COLLOREDO DI PRATO, Italy -- Vini Lunardelli is no stranger to controversy. Every year, it seems, usually during the summer, a tourist will happen upon its wines with their outrageous labels and make a fuss that is then picked up by the local -- and sometimes national and international -- media.
This year, the fuss picked up some extra heft when it was raised by the Simon Wiesenthal Center. Infuriated by wine labels that portray Hitler and sundry members of the Nazi hierarchy, the Los Angeles-based Jewish human rights group called on distributors this month to stop handling Lunardelli wines.
Though Lunardelli has been selling Nazi-themed wines for 20 years, the once-idiosyncratic marketing device is even more intolerable these days, center officials said, with the rising incidence of anti-Semitism in Europe.
"What is the condition of Jewish life in Europe: is it getting better or worse? It's getting much worse," said Rabbi Marvin Hier, dean and founder of the Wiesenthal center, citing recent disturbing episodes in France, Greece, Hungary, Eastern Europe and Spain, where earlier this week a banner appeared at a bullfight with the slogan: "Adolf Hitler was right."
"This is not a time where we can say we defeated anti-Semitism, we are being marginalized," said Rabbi Hier. "This is not the time to drink wine with Hitler's image. It's an insult and the desecration of the memory of the Holocaust."
But the winemakers believe they are doing nothing wrong.
"It's history, not propaganda," Andrea Lunardelli insisted during an interview on a warm August morning in his family's modest wine cellar where a lone employee was busy attaching labels -- Hitler giving the Nazi salute; a portrait of Hitler with his autograph; another portrait with the motto "Ein Volk, ein Reich, ein Führer" (one people, one nation, one leader) -- on bottles waiting to be boxed and shipped.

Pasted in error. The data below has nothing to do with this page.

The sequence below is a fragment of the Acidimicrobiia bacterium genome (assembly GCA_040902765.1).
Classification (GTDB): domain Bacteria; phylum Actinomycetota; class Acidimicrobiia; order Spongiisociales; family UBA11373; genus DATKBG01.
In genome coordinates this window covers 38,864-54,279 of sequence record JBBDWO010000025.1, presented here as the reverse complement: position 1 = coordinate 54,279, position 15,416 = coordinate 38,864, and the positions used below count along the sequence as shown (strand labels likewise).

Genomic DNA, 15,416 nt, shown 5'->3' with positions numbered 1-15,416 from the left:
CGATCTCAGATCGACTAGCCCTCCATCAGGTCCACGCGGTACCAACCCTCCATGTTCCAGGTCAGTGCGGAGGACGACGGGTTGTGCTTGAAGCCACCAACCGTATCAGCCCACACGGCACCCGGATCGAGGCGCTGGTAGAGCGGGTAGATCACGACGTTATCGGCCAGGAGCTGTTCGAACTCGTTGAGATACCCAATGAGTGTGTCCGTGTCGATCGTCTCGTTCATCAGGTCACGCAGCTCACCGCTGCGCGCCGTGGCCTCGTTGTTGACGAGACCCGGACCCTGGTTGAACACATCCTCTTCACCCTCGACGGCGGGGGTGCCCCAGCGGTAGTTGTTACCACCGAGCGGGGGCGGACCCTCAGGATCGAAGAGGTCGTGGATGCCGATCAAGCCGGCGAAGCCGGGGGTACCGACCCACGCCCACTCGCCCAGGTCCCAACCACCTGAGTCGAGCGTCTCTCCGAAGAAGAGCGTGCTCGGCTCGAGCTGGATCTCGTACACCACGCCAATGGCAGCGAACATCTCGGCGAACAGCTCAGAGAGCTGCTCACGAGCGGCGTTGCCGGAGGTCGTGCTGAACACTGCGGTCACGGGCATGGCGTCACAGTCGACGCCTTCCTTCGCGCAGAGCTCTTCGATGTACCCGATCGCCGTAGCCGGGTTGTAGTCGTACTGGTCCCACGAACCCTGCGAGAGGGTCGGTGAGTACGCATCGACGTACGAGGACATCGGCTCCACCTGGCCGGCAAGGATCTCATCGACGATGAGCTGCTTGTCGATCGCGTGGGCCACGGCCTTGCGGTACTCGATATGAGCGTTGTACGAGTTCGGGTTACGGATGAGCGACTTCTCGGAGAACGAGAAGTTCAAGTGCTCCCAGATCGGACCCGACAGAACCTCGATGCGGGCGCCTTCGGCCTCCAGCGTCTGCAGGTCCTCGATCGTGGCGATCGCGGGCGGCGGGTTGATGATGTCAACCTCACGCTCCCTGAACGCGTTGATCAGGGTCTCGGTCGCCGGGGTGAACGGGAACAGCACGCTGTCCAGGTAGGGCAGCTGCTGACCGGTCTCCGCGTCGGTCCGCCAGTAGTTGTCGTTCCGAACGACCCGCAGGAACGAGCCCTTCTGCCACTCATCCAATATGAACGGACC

It is not just Hitler. The company offers about 30 Nazi-themed labels, including glorifying images of Himmler, Göring, Eva Braun and others.
Bottles with labels from what Mr. Lunardelli, the son of the company owner, Alessandro Lunardelli, describes as the "historical line of products" occupied a shelf on a wall. The discriminating buyer could choose among Mussolini, Lenin and Stalin, indicating that when it comes to despots, Lunardelli wines are equal-opportunity merchandizers.
"It's pretty absurd because Hitler was a teetotaler," said Mr. Lunardelli, who seems genuinely aggrieved that people might be upset about his wines, but is nonetheless unrepentant.
These products "are a way of not forgetting history and the monsters it produced, ensuring that they never return," he said. At least the past had identifiable tyrants, he added. "Today's monsters are faceless multinationals."
Besides, Mr. Lunardelli said, "most people buy the bottles as a joke."
But the labels are no laughing matter as far as Rabbi Hier is concerned. "Who does he think his customers are, people having fun?" he asked in a telephone interview from his office in Los Angeles. "People enjoy drinking the wine because it is in sync with their feelings about Jews."